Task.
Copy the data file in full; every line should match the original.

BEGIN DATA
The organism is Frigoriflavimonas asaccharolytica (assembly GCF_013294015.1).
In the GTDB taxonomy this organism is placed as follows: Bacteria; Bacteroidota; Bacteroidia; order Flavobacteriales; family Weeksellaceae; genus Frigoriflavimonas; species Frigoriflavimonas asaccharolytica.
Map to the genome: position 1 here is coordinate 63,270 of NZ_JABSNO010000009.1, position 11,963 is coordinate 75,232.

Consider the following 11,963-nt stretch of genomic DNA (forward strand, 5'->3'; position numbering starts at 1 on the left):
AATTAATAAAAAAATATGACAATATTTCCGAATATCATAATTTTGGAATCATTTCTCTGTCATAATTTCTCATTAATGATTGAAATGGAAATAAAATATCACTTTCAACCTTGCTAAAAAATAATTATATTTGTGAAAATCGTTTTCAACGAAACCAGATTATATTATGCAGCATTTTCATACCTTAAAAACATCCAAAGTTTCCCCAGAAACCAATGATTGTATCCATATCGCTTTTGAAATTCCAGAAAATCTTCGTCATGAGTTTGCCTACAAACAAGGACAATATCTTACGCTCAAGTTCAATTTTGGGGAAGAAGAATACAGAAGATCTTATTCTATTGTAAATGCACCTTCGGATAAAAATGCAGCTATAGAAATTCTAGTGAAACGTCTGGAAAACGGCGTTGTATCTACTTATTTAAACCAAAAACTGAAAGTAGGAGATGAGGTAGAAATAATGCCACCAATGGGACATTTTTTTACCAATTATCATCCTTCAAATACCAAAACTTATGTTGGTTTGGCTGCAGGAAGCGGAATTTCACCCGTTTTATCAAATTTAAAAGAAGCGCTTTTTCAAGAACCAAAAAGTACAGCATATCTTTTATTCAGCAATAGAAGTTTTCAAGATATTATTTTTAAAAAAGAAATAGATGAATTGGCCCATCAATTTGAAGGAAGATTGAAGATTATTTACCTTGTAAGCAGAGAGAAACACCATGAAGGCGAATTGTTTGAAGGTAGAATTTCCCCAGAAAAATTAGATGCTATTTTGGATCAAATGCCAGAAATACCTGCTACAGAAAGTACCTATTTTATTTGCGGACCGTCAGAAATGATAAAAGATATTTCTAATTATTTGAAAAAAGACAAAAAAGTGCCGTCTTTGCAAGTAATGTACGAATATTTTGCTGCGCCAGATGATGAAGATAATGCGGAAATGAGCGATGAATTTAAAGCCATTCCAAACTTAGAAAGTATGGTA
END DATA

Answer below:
The organism is Frigoriflavimonas asaccharolytica (assembly GCF_013294015.1).
In the GTDB taxonomy this organism is placed as follows: Bacteria; Bacteroidota; Bacteroidia; order Flavobacteriales; family Weeksellaceae; genus Frigoriflavimonas; species Frigoriflavimonas asaccharolytica.
Map to the genome: position 1 here is coordinate 63,270 of NZ_JABSNO010000009.1, position 11,963 is coordinate 75,232.

Consider the following 11,963-nt stretch of genomic DNA (forward strand, 5'->3'; position numbering starts at 1 on the left):
AATTAATAAAAAAATATGACAATATTTCCGAATATCATAATTTTGGAATCATTTCTCTGTCATAATTTCTCATTAATGATTGAAATGGAAATAAAATATCACTTTCAACCTTGCTAAAAAATAATTATATTTGTGAAAATCGTTTTCAACGAAACCAGATTATATTATGCAGCATTTTCATACCTTAAAAACATCCAAAGTTTCCCCAGAAACCAATGATTGTATCCATATCGCTTTTGAAATTCCAGAAAATCTTCGTCATGAGTTTGCCTACAAACAAGGACAATATCTTACGCTCAAGTTCAATTTTGGGGAAGAAGAATACAGAAGATCTTATTCTATTGTAAATGCACCTTCGGATAAAAATGCAGCTATAGAAATTCTAGTGAAACGTCTGGAAAACGGCGTTGTATCTACTTATTTAAACCAAAAACTGAAAGTAGGAGATGAGGTAGAAATAATGCCACCAATGGGACATTTTTTTACCAATTATCATCCTTCAAATACCAAAACTTATGTTGGTTTGGCTGCAGGAAGCGGAATTTCACCCGTTTTATCAAATTTAAAAGAAGCGCTTTTTCAAGAACCAAAAAGTACAGCATATCTTTTATTCAGCAATAGAAGTTTTCAAGATATTATTTTTAAAAAAGAAATAGATGAATTGGCCCATCAATTTGAAGGAAGATTGAAGATTATTTACCTTGTAAGCAGAGAGAAACACCATGAAGGCGAATTGTTTGAAGGTAGAATTTCCCCAGAAAAATTAGATGCTATTTTGGATCAAATGCCAGAAATACCTGCTACAGAAAGTACCTATTTTATTTGCGGACCGTCAGAAATGATAAAAGATATTTCTAATTATTTGAAAAAAGACAAAAAAGTGCCGTCTTTGCAAGTAATGTACGAATATTTTGCTGCGCCAGATGATGAAGATAATGCGGAAATGAGCGATGAATTTAAAGCCATTCCAAACTTAGAAAGTATGGTA